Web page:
Nova Scotia moves from surplus to $853M deficit due to pandemic


General Government COVID-19 debt Nova Scotia

The province's net debt has increased to $16.9 billion from $15.7 billion

HALIFAX — After tabling a budget in February forecasting a $55-million surplus, the Nova Scotia government is now looking at a deficit that has ballooned to $853 million.

Finance Minister Karen Casey says the COVID-19 pandemic is to blame for the $908-million reversal in the books for the 2020-21 fiscal year.

Casey says an additional $443 million in appropriations are required for nine departments, with the majority of the expenses related to protecting the public and boosting the economy during the pandemic.

That’s in addition to $228 million announced last month for more than 200 “shovel ready” infrastructure projects to help kick-start the economy.


The previous funding for highway paving, bridge replacements, green energy projects, school repairs and museum upgrades was added to an already record $1-billion capital plan.

Casey says total revenue is projected to be $11.06 billion, down $532.1 million from the budget — mainly due to decreased revenue from HST and corporate income tax, while overall expenses are projected at $12.09 billion — up $470.3 million, mainly due to increased expenses related to the COVID-19 response.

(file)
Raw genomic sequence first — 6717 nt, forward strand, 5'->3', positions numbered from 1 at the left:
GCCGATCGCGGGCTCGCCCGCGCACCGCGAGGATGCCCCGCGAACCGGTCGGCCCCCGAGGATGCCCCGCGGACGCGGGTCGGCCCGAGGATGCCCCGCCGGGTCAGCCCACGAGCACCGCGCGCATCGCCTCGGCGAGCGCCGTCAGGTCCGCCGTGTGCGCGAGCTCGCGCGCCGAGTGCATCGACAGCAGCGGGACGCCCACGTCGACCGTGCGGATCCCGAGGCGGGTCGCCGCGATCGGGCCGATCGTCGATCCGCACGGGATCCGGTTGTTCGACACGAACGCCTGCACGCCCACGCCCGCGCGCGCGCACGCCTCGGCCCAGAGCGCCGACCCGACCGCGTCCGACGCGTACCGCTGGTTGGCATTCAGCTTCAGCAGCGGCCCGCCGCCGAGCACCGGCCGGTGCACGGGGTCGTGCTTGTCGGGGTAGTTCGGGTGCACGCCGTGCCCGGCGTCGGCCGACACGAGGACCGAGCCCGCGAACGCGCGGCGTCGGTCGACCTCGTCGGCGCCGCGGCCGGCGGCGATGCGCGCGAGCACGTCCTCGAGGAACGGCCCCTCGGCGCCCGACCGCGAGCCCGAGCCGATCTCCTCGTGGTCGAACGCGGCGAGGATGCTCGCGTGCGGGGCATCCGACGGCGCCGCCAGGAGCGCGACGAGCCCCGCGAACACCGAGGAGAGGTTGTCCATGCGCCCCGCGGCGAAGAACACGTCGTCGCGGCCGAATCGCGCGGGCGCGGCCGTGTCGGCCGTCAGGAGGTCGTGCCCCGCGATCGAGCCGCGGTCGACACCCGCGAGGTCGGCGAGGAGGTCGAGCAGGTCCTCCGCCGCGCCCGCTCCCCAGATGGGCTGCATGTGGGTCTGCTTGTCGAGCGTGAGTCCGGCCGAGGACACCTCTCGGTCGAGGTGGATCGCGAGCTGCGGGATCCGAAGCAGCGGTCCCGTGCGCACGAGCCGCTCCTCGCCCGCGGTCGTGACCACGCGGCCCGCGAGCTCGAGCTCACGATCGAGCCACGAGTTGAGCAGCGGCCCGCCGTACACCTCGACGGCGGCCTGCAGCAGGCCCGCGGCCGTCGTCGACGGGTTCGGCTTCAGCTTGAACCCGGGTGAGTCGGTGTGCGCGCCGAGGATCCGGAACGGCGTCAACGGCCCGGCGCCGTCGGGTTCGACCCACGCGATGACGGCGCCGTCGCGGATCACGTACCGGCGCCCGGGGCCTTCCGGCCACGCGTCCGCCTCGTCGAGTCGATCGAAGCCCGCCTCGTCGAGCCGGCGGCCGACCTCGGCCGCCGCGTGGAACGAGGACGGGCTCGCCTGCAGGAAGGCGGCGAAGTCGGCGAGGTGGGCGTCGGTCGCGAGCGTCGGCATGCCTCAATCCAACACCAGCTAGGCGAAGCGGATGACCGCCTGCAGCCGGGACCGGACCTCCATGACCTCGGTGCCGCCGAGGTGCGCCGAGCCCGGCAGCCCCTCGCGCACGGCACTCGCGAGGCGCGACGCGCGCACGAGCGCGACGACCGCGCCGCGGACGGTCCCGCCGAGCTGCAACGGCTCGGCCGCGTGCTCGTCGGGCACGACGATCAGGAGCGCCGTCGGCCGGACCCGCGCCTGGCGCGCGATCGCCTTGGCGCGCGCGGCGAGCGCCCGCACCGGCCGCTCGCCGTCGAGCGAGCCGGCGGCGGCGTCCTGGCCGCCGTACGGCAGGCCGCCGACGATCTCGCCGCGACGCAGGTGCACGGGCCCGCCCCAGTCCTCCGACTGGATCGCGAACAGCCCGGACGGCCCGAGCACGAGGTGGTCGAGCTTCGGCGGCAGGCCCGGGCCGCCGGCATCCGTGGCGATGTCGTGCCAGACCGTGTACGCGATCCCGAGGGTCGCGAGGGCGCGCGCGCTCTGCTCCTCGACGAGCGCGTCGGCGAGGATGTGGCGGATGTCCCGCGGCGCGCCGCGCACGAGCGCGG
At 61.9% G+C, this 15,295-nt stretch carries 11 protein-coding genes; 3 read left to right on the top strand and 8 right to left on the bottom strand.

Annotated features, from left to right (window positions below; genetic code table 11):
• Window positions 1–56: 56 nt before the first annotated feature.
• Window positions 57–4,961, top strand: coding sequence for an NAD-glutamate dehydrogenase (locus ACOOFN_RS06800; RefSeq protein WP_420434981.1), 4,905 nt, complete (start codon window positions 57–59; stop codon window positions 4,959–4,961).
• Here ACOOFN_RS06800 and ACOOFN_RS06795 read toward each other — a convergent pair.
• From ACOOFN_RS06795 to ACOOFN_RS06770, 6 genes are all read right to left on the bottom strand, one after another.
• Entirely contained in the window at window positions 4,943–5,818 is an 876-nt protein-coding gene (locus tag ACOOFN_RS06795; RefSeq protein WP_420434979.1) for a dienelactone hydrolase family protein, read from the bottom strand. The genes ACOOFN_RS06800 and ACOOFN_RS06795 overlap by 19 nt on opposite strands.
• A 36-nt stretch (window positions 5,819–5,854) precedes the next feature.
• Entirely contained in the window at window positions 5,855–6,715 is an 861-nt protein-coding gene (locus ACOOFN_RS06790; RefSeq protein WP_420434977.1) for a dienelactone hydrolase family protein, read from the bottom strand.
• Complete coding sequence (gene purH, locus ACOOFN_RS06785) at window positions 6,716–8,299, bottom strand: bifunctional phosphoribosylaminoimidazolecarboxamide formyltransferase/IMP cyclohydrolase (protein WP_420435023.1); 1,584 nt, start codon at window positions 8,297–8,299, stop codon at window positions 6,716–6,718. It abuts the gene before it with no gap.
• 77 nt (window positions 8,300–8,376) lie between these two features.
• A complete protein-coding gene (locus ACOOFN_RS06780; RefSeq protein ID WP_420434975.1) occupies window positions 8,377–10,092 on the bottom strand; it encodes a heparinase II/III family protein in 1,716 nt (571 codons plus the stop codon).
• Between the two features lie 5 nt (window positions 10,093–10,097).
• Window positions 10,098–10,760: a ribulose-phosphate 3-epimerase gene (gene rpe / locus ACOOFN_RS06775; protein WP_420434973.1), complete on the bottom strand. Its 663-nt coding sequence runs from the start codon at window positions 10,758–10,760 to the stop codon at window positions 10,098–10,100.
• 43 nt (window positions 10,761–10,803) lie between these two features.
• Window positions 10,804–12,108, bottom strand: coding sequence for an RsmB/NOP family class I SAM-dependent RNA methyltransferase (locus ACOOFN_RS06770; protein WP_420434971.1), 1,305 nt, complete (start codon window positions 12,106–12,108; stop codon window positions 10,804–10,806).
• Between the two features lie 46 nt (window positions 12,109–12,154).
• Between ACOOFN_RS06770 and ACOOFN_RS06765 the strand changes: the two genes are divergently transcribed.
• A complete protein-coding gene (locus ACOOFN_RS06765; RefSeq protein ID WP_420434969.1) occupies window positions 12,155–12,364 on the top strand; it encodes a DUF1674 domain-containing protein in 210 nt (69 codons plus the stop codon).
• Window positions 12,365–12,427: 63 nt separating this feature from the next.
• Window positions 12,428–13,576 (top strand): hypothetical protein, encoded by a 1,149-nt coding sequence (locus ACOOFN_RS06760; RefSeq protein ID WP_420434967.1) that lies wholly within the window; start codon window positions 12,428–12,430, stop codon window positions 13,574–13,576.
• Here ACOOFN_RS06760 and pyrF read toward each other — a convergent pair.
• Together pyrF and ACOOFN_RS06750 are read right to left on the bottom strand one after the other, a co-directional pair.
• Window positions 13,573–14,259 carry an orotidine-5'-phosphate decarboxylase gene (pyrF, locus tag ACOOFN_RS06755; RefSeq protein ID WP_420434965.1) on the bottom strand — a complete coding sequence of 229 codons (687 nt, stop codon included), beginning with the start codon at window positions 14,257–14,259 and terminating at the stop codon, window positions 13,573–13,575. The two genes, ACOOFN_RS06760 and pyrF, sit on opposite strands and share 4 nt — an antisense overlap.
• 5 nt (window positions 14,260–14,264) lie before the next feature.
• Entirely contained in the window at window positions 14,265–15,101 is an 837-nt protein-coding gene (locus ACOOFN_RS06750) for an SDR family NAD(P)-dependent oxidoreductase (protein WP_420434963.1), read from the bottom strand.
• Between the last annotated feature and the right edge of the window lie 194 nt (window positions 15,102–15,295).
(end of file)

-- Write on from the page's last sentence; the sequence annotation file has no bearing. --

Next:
She says the province’s net debt has increased to $16.9 billion from $15.7 billion, although debt-servicing costs have been revised downwards by $21.9 million from the budget, mainly due to reduced interest rates.

“Our strong economy was an advantage entering this pandemic.” Casey said in a news release. “However, we cannot diminish or underestimate the magnitude of what we are facing as a province and as a country.”

She vowed to provide “the fiscal management needed to return the province to a position of economic strength, while continuing to support Nova Scotians.”

The minister said Nova Scotia’s share of the federal Safe Restart program, which is expected to be more than $250 million, and associated expenses would be included in the next forecast update.


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